Our Sacred Wilderness

I love walking in nature. It gives us so much to consider, about life and the inhabitants of this world, from the tiniest living organisms to the unexpectedly largest creatures we encounter. I believe that if we look closer, and use all our senses to appreciate the beauty, we learn a lot about ourselves.

Recently I walked down the Carlo Sandblow on Rainbow Beach in The Great Sandy National Park and spent some time taking in this amazing place. It was named by Captain Cook, after one his crew, so an unusual name for such a beautiful place. The real photos came from a walk to the cliff edge and pointing the camera  down the slope. It was a little nerve racking even though I was leaning against solid rock. With the wonders of the internet now allowing us to visit this sandblow from anywhere in the world, I have to say you cant beat the experience of being there.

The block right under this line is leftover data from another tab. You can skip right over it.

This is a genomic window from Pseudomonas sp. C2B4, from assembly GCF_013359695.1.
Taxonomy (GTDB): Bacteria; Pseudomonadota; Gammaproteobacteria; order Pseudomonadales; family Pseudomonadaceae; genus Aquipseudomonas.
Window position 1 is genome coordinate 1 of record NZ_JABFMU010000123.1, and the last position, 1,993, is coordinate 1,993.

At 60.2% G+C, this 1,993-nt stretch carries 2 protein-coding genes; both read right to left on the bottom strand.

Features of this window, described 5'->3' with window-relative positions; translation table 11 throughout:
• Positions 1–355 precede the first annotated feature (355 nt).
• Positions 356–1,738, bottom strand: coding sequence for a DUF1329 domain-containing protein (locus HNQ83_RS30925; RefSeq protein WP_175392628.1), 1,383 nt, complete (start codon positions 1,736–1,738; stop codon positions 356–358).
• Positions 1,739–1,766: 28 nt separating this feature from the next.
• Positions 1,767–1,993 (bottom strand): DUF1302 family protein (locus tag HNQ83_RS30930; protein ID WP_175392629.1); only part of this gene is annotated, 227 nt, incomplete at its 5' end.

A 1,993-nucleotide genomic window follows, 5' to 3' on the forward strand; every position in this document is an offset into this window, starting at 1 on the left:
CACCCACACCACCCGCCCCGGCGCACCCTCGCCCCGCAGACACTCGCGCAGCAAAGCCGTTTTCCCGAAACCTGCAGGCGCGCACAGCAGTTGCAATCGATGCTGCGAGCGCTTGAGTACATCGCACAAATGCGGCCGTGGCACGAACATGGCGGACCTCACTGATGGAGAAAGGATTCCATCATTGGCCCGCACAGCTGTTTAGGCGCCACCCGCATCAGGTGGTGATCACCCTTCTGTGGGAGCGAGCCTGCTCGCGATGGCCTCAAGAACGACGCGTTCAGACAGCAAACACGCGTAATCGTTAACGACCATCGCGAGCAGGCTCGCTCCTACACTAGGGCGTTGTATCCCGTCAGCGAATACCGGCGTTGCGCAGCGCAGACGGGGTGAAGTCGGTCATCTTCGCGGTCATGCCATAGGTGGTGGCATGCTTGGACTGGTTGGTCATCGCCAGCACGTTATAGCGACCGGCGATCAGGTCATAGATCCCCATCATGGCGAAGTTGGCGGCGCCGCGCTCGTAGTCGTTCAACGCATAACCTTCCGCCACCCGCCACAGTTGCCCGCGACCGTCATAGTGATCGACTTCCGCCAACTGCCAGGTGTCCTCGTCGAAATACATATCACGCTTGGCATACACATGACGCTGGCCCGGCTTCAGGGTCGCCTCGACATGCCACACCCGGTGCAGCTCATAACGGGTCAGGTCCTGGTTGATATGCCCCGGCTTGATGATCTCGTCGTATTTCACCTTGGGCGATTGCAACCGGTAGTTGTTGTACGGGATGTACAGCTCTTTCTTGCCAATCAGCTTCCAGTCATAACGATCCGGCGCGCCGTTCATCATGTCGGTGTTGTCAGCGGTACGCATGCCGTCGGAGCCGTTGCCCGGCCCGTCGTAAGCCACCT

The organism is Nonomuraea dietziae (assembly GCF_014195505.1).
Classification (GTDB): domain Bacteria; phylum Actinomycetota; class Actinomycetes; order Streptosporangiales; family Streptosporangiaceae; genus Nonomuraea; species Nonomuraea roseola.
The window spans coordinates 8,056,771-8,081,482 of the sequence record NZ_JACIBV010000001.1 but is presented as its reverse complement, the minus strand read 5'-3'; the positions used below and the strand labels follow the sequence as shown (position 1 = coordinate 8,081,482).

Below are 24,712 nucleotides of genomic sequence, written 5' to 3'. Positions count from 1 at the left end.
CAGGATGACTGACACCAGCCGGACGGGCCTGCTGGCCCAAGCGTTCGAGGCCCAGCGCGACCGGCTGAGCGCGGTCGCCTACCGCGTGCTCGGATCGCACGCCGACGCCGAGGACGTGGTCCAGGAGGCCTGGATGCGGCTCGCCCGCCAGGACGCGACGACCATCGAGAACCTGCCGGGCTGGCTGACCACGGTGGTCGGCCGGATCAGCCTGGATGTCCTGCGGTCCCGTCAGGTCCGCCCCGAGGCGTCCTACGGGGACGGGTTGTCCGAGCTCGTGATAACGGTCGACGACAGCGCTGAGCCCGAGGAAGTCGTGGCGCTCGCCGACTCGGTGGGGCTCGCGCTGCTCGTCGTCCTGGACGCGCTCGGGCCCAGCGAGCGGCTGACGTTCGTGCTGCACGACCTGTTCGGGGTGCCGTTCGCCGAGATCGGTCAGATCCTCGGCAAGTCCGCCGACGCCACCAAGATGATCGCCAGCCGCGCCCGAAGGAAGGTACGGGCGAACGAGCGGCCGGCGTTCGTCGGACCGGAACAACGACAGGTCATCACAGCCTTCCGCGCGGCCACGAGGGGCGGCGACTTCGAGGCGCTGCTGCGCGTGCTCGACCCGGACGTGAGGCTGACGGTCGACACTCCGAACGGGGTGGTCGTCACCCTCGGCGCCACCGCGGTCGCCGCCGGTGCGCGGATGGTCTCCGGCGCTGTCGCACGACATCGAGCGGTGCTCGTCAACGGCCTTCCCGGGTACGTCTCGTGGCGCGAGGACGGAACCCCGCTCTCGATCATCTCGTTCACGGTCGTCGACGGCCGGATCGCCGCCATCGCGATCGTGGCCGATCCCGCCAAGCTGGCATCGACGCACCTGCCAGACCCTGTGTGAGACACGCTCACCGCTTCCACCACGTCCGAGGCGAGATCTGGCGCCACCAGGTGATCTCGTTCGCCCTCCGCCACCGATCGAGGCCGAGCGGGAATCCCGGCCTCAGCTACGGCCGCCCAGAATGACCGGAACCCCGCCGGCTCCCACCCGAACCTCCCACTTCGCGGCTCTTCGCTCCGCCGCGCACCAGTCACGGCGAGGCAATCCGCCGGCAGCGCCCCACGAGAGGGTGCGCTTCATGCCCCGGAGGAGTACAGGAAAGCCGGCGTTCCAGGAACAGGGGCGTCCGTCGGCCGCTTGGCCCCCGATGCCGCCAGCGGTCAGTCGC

It always amazes me how the elements create such beautiful patterns and I try to capture them wherever I go. I do believe our childhood memories influence our choices, especially the way we create art. The sea runs in my blood, compliments of my professional fisherman father who allowed me grow up on an island.   Although he died over thirty years ago I still use my father’s wisdom in dealing with the elements.

Of all the values I uphold, the wilderness teaches me that freedom is one of the most important. Being blessed and incredibly grateful to be born in a free country like Australia, a place where opportunities are there if you choose to work for them, allows me to travel and create the art that is in my heart.  I intend to do this with a passion for some time yet with Cape York  in my sights next year.

Below is one of my photographs from the Carlos Sandblow

Carlos Sandblow - copyright Lyne Marshall 2012